Saturday, 16 January 2016

Sydney Schiff, Patronage of the Arts, and English Institutionalised Antisemitism

These are interlocking themes: how Sydney Schiff used his inherited wealth to help artists, how he was considered a Jew even though his mother was English, he himself identified as Anglican, and how the English establishment and society has been scathingly dismissive of him and his achievements over the past one hundred years in a way that is antisemitic.
Sydney Schiff had a difficult relationship with his father, an outrageously successful Jewish-born financier of Triestine origin, who at the same time separated himself completely from these roots. His expectation ws that his son would follow in his footsteps, but like his father he was a rebel, but in a very different way. Alfred Schiff was a rebel in his personal life, Sydney was a rebel in rejecting high finance and the Stock Exchange, and pursuing instead his love of the arts, both in painting and in literature. This decision was complicated by the relationship with his mother, which was particularly close. His early marriage to a grasping young American without his parents' consent alienated him permanently from his mother, and her early death was blamed on him, and further damaged his relationship with his father. However, it was his father's generous financial support that allowed him to pursue his dream, though this was very much delayed until the divorce from his first wife after twenty years of unhappiness, and was only to flower when he met his muse, his second wife, Violet Beddington.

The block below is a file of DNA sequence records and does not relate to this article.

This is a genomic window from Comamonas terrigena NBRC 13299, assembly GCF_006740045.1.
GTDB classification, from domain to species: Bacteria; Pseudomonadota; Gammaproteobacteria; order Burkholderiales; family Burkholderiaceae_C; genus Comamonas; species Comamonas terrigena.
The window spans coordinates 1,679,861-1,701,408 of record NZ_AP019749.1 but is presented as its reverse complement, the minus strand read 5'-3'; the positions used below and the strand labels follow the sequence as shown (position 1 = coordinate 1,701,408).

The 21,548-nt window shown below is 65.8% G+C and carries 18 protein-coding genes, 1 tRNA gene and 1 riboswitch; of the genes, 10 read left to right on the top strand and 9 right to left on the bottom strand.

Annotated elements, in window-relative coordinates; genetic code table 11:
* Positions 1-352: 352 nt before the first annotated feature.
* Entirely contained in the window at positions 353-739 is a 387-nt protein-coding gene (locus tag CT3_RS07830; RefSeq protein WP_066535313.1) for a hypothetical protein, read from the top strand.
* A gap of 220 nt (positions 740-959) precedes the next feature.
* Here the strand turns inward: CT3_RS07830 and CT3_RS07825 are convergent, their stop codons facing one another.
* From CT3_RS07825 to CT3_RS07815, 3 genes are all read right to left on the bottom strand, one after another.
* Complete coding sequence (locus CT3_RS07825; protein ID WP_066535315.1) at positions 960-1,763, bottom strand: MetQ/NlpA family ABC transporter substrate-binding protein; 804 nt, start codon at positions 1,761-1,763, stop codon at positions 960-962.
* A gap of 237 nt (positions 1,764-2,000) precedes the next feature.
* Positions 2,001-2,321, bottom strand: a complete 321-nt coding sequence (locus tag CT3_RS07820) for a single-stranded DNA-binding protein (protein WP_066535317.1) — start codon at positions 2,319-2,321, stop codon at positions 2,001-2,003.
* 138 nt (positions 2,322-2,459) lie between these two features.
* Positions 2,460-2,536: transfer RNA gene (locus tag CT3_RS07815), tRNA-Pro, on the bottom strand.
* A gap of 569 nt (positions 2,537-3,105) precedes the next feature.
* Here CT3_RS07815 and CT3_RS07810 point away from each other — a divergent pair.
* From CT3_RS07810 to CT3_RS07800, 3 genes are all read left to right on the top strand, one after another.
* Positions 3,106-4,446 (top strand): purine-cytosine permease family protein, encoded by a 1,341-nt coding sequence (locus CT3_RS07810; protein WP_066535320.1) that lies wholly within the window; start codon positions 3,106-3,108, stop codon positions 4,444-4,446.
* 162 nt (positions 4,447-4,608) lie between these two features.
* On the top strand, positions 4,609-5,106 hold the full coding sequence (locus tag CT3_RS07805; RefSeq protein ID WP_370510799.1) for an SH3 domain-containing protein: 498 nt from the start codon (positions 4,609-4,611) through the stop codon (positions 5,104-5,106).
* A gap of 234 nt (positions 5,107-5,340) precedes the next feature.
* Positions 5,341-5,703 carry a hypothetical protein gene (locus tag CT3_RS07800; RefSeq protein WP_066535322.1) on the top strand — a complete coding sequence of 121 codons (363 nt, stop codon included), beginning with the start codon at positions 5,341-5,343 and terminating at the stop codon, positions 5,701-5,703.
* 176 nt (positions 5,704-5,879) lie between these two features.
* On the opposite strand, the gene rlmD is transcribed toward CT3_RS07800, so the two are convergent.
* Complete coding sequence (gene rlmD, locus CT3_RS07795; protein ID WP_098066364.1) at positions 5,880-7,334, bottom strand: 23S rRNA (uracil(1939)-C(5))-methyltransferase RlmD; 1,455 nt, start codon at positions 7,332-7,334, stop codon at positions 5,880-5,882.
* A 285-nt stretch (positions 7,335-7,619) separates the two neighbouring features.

In pictorial and plastic arts Sydney Schiff's web spread wide. A mere list of names associated with Sydney gives an initial indication. Here are some in random order: Mark Gertler, Henri Gaudier-Brzeska, Isaac Rosenberg, Wyndham Lewis, Pablo Picasso, John Currie, Stanley Spencer, William Roberts, Giorgio de Chirico, Jacob Epstein, Eric Gill, Filippo Marinetti, Duncan Grant, Richard Eurich. Some he personally supported and encouraged, some he owned works produced by. In the field of literature, as a published author himself, he was associated with Edwin Muir, T. S. Eliot, Wyndham Lewis, Isaac Rosenberg, Katherine Mansfield, John Middleton Murry, Marcel Proust, James Joyce, the Sitwells, Edith, Osbert and Sacheverell, Hermann Hesse,  
[to be continued]

Monday, 4 January 2016